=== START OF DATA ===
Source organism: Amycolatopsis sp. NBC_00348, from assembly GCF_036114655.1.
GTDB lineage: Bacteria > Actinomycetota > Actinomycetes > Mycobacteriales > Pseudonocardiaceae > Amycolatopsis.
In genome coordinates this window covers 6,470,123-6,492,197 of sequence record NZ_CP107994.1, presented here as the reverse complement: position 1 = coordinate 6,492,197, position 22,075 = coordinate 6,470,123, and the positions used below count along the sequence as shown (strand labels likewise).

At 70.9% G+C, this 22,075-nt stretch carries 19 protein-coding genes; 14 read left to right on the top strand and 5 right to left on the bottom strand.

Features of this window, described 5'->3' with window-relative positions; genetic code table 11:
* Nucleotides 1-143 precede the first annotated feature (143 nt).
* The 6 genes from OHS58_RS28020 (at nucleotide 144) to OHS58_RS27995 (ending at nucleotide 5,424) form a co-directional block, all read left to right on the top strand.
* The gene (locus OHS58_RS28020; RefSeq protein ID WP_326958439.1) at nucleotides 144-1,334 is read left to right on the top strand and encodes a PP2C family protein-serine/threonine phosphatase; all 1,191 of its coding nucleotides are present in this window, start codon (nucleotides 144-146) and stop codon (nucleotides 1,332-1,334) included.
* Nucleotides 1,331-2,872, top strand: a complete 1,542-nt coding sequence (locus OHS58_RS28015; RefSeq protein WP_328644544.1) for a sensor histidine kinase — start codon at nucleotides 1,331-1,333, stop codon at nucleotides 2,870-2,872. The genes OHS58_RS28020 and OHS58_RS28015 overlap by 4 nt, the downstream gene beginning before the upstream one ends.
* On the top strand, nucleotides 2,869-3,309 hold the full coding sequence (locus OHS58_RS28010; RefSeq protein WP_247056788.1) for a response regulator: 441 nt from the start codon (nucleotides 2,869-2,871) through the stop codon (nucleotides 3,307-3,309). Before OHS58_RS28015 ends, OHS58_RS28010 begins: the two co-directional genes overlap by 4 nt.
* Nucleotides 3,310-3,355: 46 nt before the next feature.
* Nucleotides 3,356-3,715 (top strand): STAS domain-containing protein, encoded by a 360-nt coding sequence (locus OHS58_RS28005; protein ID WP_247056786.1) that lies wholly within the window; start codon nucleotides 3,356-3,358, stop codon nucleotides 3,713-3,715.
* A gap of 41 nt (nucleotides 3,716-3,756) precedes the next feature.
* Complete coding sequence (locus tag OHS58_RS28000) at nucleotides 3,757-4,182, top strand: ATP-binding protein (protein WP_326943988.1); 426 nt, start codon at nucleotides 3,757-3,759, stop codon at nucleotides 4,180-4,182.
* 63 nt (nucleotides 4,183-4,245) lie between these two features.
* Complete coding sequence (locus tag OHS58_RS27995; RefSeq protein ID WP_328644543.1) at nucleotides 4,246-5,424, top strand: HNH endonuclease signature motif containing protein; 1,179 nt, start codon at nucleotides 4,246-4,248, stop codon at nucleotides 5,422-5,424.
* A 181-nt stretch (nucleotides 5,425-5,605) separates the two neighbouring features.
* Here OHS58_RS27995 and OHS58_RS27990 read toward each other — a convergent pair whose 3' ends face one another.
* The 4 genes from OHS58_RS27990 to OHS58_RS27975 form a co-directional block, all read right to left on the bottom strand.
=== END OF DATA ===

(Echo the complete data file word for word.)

Source organism: Amycolatopsis sp. NBC_00348, from assembly GCF_036114655.1.
GTDB lineage: Bacteria > Actinomycetota > Actinomycetes > Mycobacteriales > Pseudonocardiaceae > Amycolatopsis.
In genome coordinates this window covers 6,470,123-6,492,197 of sequence record NZ_CP107994.1, presented here as the reverse complement: position 1 = coordinate 6,492,197, position 22,075 = coordinate 6,470,123, and the positions used below count along the sequence as shown (strand labels likewise).

At 70.9% G+C, this 22,075-nt stretch carries 19 protein-coding genes; 14 read left to right on the top strand and 5 right to left on the bottom strand.

Features of this window, described 5'->3' with window-relative positions; genetic code table 11:
* Nucleotides 1-143 precede the first annotated feature (143 nt).
* The 6 genes from OHS58_RS28020 (at nucleotide 144) to OHS58_RS27995 (ending at nucleotide 5,424) form a co-directional block, all read left to right on the top strand.
* The gene (locus OHS58_RS28020; RefSeq protein ID WP_326958439.1) at nucleotides 144-1,334 is read left to right on the top strand and encodes a PP2C family protein-serine/threonine phosphatase; all 1,191 of its coding nucleotides are present in this window, start codon (nucleotides 144-146) and stop codon (nucleotides 1,332-1,334) included.
* Nucleotides 1,331-2,872, top strand: a complete 1,542-nt coding sequence (locus OHS58_RS28015; RefSeq protein WP_328644544.1) for a sensor histidine kinase — start codon at nucleotides 1,331-1,333, stop codon at nucleotides 2,870-2,872. The genes OHS58_RS28020 and OHS58_RS28015 overlap by 4 nt, the downstream gene beginning before the upstream one ends.
* On the top strand, nucleotides 2,869-3,309 hold the full coding sequence (locus OHS58_RS28010; RefSeq protein WP_247056788.1) for a response regulator: 441 nt from the start codon (nucleotides 2,869-2,871) through the stop codon (nucleotides 3,307-3,309). Before OHS58_RS28015 ends, OHS58_RS28010 begins: the two co-directional genes overlap by 4 nt.
* Nucleotides 3,310-3,355: 46 nt before the next feature.
* Nucleotides 3,356-3,715 (top strand): STAS domain-containing protein, encoded by a 360-nt coding sequence (locus OHS58_RS28005; protein ID WP_247056786.1) that lies wholly within the window; start codon nucleotides 3,356-3,358, stop codon nucleotides 3,713-3,715.
* A gap of 41 nt (nucleotides 3,716-3,756) precedes the next feature.
* Complete coding sequence (locus tag OHS58_RS28000) at nucleotides 3,757-4,182, top strand: ATP-binding protein (protein WP_326943988.1); 426 nt, start codon at nucleotides 3,757-3,759, stop codon at nucleotides 4,180-4,182.
* 63 nt (nucleotides 4,183-4,245) lie between these two features.
* Complete coding sequence (locus tag OHS58_RS27995; RefSeq protein ID WP_328644543.1) at nucleotides 4,246-5,424, top strand: HNH endonuclease signature motif containing protein; 1,179 nt, start codon at nucleotides 4,246-4,248, stop codon at nucleotides 5,422-5,424.
* A 181-nt stretch (nucleotides 5,425-5,605) separates the two neighbouring features.
* Here OHS58_RS27995 and OHS58_RS27990 read toward each other — a convergent pair whose 3' ends face one another.
* The 4 genes from OHS58_RS27990 to OHS58_RS27975 form a co-directional block, all read right to left on the bottom strand.